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Not sure if this is normal and maybe it is catching a slight loss of traction as I put the hammer down when passing, but I didn't think it would be able to do it at 60mph. I've seen the traction control light kick on for a second and then back to normal. Couple this with the hesitation I think is probably normal for the Tundra when needing to downshift sometimes and it's made me a little paranoid something is going wrong.

Anyone notice you can kick the traction control on when giving it hell at 60? (no weight in bed and mine is a long bed at that so even less weight over the rear tires). Probably nothing, and no warning lights have come on to indication anything is going wrong.
 

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Not sure if this is normal and maybe it is catching a slight loss of traction as I put the hammer down when passing, but I didn't think it would be able to do it at 60mph. I've seen the traction control light kick on for a second and then back to normal. Couple this with the hesitation I think is probably normal for the Tundra when needing to downshift sometimes and it's made me a little paranoid something is going wrong.

Anyone notice you can kick the traction control on when giving it hell at 60? (no weight in bed and mine is a long bed at that so even less weight over the rear tires). Probably nothing, and no warning lights have come on to indication anything is going wrong.
Nannies:grrr:, gotta turn 'em off. On my 2010, I hold down the Traction Control button one time till light stays on,let-up and another time till the next light stays on. Later years are different, when you tell us the year truck you have, others will chime in with the "de-nannie" procedure.
 

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Nannies:grrr:, gotta turn 'em off. On my 2010, I hold down the Traction Control button one time till light stays on,let-up and another time till the next light stays on. Later years are different, when you tell us the year truck you have, others will chime in with the "de-nannie" procedure.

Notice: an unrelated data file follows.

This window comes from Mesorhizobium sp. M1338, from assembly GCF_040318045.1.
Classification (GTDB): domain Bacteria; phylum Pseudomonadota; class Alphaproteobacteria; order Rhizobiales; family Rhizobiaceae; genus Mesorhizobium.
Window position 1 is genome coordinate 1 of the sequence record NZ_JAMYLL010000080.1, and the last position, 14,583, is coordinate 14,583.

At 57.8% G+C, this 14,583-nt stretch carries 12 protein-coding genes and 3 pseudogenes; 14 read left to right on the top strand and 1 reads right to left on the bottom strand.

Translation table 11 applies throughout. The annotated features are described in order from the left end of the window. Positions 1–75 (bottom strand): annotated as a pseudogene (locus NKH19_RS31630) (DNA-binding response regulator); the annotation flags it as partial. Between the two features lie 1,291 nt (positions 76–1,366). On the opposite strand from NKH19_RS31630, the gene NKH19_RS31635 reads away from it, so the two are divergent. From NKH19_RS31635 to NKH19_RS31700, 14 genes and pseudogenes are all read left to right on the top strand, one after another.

It's a 2016 SR long bed double cab...
 

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It's a 2016 SR long bed double cab...
My Owner's Manual explains what to do. If you have yours, give it a look. If not, there'll be others here who have 3rd Gens and will tell you if anything's different on your 2016. Or, just do a search on the Web about 'Traction Control on 2016 Tundra', it'll come up there too.
 

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I can cause that issue on my 2017, and was also able to do on my 2010. I just turn the nannies to stage two of off before I drive anywhere.

Also if you have had an alignment without a steering calibration, or leveled the truck, and have not had a zpc done, this can cause the issue more often.
 

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Not sure if this is normal and maybe it is catching a slight loss of traction as I put the hammer down when passing, but I didn't think it would be able to do it at 60mph. I've seen the traction control light kick on for a second and then back to normal. Couple this with the hesitation I think is probably normal for the Tundra when needing to downshift sometimes and it's made me a little paranoid something is going wrong.

Anyone notice you can kick the traction control on when giving it hell at 60? (no weight in bed and mine is a long bed at that so even less weight over the rear tires). Probably nothing, and no warning lights have come on to indication anything is going wrong.


Not on dry pavement.


Sent from my iPad using Tapatalk
 

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Not on dry pavement.


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Hasn't done it since. I think I may have hit something on the surface of the road that one time and I may have swerved out hard at the same time it was shifting so it would have really made the weight over the inside tire lighter in hindsight. I've tried to make it do it since, but no luck. I can make it do it on wet pavement. This thing is all gears (4:33) coupled with a lot of HP and torque and no weight in a long bed, doesn't seem like it's out of the realm of possibility. So... as long as it doesn't do that again, I'm gonna leave the Tundra do its thing.:rockon:
 
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